SANTO DOMINGO, DOMINICAN REPUBLIC - Rigoberta Menchu, who was named a Nobel laureate during the October 12-28 meeting of the Latin American bishops, was not present in person in Santo Domingo. But present she was nonetheless in the hearts of many, representing clearly the strong voices of those on the margins who have done so much to re-create the Latin American church and who have enabled the church to enflesh a "preferential option for the poor."
The opulent setting of the Fourth General Conference of Latin American Bishops (CELAM IV) could not have been farther from the reality of Rigoberta's indigenous roots--it could not have been farther from the reality of most base communities more often found in barrios or favelas. But the strength of Rigoberta's witness captured the attention of those gathered in the Dominican Republic and sharpened hopes that the bishops would again speak prophetic words about the commitment of the church to the most marginal of the continent, including indigenous people and Afro-Americans.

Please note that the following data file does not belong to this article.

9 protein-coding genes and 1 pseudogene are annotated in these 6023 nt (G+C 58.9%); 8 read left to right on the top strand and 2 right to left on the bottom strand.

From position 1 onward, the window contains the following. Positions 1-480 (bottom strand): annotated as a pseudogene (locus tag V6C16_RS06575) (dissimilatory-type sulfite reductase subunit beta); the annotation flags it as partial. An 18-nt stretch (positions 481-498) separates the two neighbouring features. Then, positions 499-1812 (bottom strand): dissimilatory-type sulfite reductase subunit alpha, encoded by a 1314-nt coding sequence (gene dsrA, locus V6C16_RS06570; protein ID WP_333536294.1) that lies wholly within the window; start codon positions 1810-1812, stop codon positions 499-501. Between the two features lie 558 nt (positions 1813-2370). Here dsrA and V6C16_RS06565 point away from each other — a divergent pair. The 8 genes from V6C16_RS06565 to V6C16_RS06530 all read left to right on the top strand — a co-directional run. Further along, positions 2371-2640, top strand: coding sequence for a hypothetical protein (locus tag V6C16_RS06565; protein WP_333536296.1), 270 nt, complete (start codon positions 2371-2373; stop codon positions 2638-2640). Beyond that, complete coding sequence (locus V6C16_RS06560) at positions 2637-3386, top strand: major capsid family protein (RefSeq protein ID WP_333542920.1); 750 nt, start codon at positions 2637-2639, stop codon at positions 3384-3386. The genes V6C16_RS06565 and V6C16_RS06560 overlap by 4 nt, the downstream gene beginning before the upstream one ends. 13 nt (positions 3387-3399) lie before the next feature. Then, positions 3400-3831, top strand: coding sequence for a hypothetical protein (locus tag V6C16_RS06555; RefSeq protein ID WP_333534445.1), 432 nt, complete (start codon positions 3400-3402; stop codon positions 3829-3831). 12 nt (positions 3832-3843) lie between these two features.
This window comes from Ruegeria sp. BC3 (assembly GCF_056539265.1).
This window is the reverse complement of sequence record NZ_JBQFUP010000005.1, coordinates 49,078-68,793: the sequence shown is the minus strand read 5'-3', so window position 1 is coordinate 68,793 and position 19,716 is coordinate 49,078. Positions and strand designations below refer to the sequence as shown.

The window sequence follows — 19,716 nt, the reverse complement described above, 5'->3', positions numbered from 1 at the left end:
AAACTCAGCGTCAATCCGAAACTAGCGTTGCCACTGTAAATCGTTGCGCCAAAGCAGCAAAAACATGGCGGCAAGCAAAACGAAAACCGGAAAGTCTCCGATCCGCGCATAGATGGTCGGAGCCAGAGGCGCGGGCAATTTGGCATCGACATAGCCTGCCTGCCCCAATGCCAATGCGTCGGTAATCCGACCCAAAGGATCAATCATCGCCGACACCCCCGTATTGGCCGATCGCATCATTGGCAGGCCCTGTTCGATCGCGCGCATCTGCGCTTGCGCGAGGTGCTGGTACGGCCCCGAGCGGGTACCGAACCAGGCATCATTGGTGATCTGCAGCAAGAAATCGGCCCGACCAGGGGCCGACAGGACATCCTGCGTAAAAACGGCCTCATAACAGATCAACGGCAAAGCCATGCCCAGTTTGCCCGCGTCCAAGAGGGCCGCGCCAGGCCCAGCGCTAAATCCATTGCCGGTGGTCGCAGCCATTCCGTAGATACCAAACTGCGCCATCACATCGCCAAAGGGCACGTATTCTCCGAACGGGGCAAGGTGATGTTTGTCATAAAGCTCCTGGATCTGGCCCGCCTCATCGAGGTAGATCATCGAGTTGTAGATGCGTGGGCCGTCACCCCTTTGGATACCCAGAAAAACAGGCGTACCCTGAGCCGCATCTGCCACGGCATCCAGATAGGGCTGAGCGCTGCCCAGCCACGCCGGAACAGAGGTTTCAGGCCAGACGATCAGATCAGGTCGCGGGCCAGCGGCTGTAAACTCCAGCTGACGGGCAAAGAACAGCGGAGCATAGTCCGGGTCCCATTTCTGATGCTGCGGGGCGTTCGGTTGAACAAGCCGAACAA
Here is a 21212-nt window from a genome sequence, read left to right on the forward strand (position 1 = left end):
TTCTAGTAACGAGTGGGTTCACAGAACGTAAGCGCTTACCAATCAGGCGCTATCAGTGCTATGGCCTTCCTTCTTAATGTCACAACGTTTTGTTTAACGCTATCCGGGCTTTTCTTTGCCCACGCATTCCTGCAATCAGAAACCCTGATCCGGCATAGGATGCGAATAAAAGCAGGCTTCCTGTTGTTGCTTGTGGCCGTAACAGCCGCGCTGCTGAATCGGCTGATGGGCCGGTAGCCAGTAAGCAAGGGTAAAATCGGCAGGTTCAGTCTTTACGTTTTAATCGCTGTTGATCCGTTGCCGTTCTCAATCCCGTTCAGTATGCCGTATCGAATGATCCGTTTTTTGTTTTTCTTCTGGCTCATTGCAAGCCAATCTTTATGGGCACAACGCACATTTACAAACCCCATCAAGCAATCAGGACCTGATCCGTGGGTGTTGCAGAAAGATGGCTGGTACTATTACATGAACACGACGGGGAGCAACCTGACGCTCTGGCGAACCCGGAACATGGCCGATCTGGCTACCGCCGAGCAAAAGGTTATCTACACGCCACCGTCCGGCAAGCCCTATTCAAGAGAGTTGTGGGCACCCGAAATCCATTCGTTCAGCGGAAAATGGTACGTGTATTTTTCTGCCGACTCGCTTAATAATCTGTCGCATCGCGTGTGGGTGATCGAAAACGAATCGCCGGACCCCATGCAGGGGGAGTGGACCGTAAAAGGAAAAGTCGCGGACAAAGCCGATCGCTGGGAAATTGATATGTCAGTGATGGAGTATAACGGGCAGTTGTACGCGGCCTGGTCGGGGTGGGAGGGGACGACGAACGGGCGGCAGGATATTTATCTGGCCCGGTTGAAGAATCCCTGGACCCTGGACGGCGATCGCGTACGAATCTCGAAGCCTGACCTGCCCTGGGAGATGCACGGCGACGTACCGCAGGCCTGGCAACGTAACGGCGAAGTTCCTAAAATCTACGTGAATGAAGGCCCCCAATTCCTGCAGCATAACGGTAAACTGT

Occasionally an opportunity presents itself to witness the lumbering machinations of a ponderous institution in operation, to glimpse the contrasts more clearly--the grace and sin, the dangers and opportunities, the worldly power and the power of God. Such was the case at the bishops' meeting, where the Latin American church encountered the Church of Rome--and maneuvered around a dance floor upon which were laid out the hopes and struggles for justice of an impoverished and faithful people who have poured out their life's blood in pursuit of the reign of God. "Will the church," they asked, "continue to have relevance in our lives when, after 500 years of evangelization, we continue to suffer in a reality of injustice and dehumanization?"